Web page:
Arquivo para October 27th, 2020

Bliss and beatitude

27 Oct

Although the term is associated with Christian holiness, and is also one of its aspects, the term in classical antiquity had a more generic meaning, a permanent state of perfect satisfaction and fullness that only a wise man could achieve, so thought Aristotle, but today it is conditioned only to the religious sense, it is intended here to show that they can be closer than we think.

The religious meaning is also that of happiness, but in the sense of joy of balanced pleasure of the soul, which can only reach those who enjoy the presence of God, that its fullness can be achieved only in eternal life, but does not mean discarding earthly life, “I have come that everyone may have life, and life in abundance” (John 10:10), so proclaims the evangelist, but what is different between the two proposals for happiness.

Aristotle in the book “Of the causes” will say that the end of beatitude is relative to its desire, so the ultimate nature of this end moves mainly by desire and this is pleasure, so much so that it absorbs man’s will and reason to the point of make other goods despise.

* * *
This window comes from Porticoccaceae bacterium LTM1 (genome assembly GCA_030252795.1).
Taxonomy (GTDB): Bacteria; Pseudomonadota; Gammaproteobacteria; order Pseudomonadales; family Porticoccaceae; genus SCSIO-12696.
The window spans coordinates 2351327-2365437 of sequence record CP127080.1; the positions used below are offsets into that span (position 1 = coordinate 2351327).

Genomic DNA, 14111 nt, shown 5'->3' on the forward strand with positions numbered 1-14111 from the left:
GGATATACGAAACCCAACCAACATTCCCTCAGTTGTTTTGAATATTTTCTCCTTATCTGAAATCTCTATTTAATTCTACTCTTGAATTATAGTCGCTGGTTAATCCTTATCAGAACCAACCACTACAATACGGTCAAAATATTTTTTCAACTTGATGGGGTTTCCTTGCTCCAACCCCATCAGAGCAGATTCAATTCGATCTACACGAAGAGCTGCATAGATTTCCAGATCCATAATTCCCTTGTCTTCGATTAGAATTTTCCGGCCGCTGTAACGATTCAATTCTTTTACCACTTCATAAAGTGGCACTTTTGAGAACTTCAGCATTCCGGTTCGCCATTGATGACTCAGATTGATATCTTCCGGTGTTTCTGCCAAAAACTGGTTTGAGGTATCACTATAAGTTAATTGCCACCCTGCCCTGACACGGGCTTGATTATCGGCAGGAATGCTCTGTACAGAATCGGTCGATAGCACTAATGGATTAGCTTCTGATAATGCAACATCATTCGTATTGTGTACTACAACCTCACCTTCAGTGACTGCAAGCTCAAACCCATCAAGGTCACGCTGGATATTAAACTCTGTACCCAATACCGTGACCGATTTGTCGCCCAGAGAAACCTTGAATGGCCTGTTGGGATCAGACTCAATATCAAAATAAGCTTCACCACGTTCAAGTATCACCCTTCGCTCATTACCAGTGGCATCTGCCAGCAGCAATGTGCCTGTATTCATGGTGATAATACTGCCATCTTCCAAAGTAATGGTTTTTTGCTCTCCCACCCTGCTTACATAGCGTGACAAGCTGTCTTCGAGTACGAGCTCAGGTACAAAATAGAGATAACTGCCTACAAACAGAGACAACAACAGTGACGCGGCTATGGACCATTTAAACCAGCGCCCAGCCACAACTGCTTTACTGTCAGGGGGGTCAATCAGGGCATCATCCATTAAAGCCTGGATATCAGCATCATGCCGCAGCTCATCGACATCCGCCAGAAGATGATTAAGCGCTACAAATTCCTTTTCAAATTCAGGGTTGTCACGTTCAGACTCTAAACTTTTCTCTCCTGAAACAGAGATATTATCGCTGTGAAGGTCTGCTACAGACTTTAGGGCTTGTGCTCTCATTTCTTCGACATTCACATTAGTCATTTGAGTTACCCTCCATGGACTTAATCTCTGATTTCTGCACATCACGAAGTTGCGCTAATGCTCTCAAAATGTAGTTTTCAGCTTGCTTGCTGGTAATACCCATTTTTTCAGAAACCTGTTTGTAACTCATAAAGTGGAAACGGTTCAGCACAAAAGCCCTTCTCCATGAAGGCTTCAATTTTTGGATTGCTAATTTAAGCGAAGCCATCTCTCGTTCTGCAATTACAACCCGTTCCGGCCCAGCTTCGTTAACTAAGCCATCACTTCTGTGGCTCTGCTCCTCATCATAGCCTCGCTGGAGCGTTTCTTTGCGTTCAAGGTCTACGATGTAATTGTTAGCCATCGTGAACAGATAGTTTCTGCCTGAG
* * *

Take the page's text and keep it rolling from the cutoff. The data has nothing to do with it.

Both Boethius, that the church also beatified him (that is, he proclaimed him happy, blessed and holy), and Aristotle dealt with the theme, and their question is what if pleasure is really the ultimate end of happiness, of beatitude and that it also Tomás de Aquino will argue the contrary.

What Boethius says is that the consequences of pleasures are sad, all those who want to remember their sensualities know it, because, if these could make them happy, there would be no reason why the brutes too would not be considered such, and this is very reminiscent of current cases of abuse and objectionable violence.

For Boethius: “The beatitude is the perfect state of the union of all goods”, and so it seems that through money you can acquire all things, because the Philosopher, in book V of Ethics, says that money was invented for to be the guarantor of everything that man wanted to possess, which today can be translated as money buys everything.

In addition, Boethius also says: “Riches shine more when they are distributed than when they are conserved. For this reason, greed makes men hateful, generosity makes them illustrious ”, and so wealth is not condemned, but its bad distribution.

In the representation above the painting “The cheerful violinist with a glass of wine” (1624) by Gerard van Honthorst (1590-1656).